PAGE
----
A Beautiful Mind (2014) / Drama

MPAA Rated: PG-13 for intense thematic material, sexual content and a scene of violence
Running Time: 135 min.

Cast: Russell Crowe, Jennifer Connelly, Ed Harris, Christopher Plummer, Paul Bettany
Director: Ron Howard
Screenplay: Akiva Goldsman (based on the novel by Sylvia Nasar)
Review published June 6, 2002

Three years, three Oscar-worthy performances for Russell Crowe (Mystery Alaska, The Insider), who won it in 2000 for his role as Maximus Meridus in Gladiator.  Crowe deserved and received another nomination with his incredible performance with this one, and although eventually losing to Denzel Washington for Training Day, it's still an incredible piece of work.  A Beautiful Mind also marks a return to form for director Ron Howard, who spent the previous five years filming such popular pieces as EdTV and The Grinch Who Stole Christmas, and comes back to show why he is one of the better directors working in Hollywood today. 

A Beautiful Mind is based on the true story of John Nash (Crowe), a mathematical genius that dazzled Princeton early in his career with a breakthrough theory, becoming one of the most respected up-and-coming thinkers of our times.  Soon, his ability to see patterns in numbers makes him one of the world's best natural code-breakers, and Nash is recruited to help save the United States from the Soviet Union's plans to exterminate us.  Slowly the stress begins to get to Nash, and when he finally breaks down he awakens to discover that no one believes his story.  Is it real or just a delusion in the mind of a schizophrenic genius?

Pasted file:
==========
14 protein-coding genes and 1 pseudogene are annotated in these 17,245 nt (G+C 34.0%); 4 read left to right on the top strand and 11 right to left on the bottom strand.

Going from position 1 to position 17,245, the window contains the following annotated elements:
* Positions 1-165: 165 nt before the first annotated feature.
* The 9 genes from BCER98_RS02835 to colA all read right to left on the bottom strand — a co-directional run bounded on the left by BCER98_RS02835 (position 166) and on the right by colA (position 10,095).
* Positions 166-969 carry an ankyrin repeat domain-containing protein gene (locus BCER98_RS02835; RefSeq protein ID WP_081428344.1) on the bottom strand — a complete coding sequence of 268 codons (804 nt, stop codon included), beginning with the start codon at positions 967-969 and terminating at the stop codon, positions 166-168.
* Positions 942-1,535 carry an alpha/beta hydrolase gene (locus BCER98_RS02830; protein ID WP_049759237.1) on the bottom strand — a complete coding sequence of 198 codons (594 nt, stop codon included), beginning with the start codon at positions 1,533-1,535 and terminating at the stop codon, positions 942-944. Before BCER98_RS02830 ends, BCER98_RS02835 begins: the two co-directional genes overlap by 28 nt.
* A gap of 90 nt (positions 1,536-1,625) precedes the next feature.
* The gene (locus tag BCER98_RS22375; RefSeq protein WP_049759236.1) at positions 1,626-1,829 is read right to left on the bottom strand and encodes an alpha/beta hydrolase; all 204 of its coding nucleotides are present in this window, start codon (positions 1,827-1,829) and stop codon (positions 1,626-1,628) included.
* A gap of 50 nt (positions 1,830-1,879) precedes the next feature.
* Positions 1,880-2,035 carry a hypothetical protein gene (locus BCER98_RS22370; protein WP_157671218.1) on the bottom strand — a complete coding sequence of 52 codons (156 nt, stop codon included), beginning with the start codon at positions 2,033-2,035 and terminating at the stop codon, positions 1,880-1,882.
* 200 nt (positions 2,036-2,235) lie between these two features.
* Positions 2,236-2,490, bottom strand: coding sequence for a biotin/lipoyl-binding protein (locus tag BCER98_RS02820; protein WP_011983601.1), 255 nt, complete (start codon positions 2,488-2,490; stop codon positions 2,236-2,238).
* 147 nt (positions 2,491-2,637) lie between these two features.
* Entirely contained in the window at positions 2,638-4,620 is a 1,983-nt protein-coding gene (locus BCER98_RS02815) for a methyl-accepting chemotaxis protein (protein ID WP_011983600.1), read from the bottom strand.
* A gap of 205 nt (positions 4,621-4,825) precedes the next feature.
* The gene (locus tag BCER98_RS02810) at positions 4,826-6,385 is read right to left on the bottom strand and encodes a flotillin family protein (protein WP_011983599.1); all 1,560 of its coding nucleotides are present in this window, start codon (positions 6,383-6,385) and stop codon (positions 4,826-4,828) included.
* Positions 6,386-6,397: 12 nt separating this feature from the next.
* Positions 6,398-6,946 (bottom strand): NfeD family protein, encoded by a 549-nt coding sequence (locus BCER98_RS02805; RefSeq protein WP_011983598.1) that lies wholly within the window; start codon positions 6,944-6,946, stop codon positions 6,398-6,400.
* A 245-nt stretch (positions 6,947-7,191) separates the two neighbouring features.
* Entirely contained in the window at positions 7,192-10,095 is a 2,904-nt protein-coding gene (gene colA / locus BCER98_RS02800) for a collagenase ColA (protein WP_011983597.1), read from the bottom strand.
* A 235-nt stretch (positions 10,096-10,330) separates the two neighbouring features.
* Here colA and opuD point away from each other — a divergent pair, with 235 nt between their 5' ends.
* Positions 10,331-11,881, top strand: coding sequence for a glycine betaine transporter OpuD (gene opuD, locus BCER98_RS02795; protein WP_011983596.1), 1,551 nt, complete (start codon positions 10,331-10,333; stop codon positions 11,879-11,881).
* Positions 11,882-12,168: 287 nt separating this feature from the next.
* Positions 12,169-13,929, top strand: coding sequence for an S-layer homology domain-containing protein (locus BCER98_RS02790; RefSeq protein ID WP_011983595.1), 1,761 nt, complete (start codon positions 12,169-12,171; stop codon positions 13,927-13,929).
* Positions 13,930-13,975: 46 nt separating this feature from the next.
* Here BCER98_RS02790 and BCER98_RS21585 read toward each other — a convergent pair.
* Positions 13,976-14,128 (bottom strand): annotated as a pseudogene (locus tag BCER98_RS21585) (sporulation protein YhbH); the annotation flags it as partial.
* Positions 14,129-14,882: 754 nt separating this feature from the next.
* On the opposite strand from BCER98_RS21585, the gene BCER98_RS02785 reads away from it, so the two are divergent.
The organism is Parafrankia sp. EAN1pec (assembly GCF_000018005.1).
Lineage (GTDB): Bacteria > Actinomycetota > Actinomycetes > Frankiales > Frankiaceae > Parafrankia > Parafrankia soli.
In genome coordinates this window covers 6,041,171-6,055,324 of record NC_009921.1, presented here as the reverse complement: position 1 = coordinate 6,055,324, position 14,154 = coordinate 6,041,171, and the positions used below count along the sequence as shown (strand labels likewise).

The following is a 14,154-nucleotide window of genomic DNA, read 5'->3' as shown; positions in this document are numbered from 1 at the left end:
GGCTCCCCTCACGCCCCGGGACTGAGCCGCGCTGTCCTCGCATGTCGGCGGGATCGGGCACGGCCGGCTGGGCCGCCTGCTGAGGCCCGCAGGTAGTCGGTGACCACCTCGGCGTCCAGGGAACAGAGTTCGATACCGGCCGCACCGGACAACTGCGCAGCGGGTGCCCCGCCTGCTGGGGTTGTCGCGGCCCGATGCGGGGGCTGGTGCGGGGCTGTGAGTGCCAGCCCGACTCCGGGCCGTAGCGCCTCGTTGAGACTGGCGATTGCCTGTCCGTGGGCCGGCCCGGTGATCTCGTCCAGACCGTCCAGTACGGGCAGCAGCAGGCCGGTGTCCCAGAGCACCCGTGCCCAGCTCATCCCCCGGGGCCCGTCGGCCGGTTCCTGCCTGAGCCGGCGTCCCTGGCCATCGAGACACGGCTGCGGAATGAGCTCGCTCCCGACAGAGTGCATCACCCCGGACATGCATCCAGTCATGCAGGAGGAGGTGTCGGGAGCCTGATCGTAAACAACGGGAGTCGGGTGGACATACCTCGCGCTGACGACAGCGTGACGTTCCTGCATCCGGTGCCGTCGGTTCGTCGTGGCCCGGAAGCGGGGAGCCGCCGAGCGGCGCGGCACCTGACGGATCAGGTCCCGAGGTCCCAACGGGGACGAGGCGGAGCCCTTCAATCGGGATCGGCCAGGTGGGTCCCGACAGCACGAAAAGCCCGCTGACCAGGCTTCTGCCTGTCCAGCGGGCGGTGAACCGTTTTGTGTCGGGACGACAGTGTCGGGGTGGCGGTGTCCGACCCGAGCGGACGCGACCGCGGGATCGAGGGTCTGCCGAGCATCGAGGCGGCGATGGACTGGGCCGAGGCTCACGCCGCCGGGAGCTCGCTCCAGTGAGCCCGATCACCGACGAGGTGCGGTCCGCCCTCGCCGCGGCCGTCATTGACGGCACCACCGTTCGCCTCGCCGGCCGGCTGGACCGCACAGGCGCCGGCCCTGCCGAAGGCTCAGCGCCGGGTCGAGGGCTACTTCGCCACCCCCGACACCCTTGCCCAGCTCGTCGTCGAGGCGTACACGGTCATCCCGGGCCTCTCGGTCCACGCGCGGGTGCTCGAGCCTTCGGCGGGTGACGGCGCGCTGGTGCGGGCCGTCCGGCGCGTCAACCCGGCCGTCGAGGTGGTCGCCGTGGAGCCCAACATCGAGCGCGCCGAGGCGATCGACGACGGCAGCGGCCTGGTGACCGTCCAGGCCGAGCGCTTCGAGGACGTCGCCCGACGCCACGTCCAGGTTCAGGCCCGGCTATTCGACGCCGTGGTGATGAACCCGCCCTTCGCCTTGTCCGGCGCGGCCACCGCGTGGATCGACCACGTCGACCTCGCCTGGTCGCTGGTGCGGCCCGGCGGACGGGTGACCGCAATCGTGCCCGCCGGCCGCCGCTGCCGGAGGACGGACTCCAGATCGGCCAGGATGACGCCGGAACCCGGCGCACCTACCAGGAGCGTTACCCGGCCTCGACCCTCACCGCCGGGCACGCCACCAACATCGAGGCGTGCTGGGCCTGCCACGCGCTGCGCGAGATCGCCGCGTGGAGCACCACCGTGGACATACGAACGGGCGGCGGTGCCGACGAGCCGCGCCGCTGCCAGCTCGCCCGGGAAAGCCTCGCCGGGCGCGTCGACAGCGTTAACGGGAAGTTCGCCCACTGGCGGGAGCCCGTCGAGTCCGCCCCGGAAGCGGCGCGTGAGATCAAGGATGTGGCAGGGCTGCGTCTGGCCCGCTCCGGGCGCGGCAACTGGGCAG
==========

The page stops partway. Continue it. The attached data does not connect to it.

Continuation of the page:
With the exception of some overly-emotional and contrived lapses near the end of the film, A Beautiful Mind is a skillfully crafted and riveting tale unlike any other on the scene today.  While other films exhort the brawn of the hero, this hero uses his mind, and even without much in the way of conventional action, this film still delivers just as many thrills.  Ron Howard does a stellar job transforming Sylvia Nasar's book into a visually terrific tale, especially when you consider what dubious talent he had to work with (screenwriter Akiva Goldsman's recent films were the critically lambasted Lost in Space and Batman & Robin.)  The film is also greatly aided from an outstanding score by James Horner (Titanic, Braveheart) that heightens the mood to deliver the right emotional punch whenever necessary. 

A Beautiful Mind is one of 2001's best films, and highly recommended for all.  It's an unlikely story of an unlikely person, and it's amazing how entertaining it is considering what it's all about.  Worth the price of admission alone for watching a writer and director at the peak of their form, but this one also delivers an inspiring tale and hope for others who may be suffering from their own inner demons, whether imaginary or not.

Qwipster's rating:

2002 Vince Leo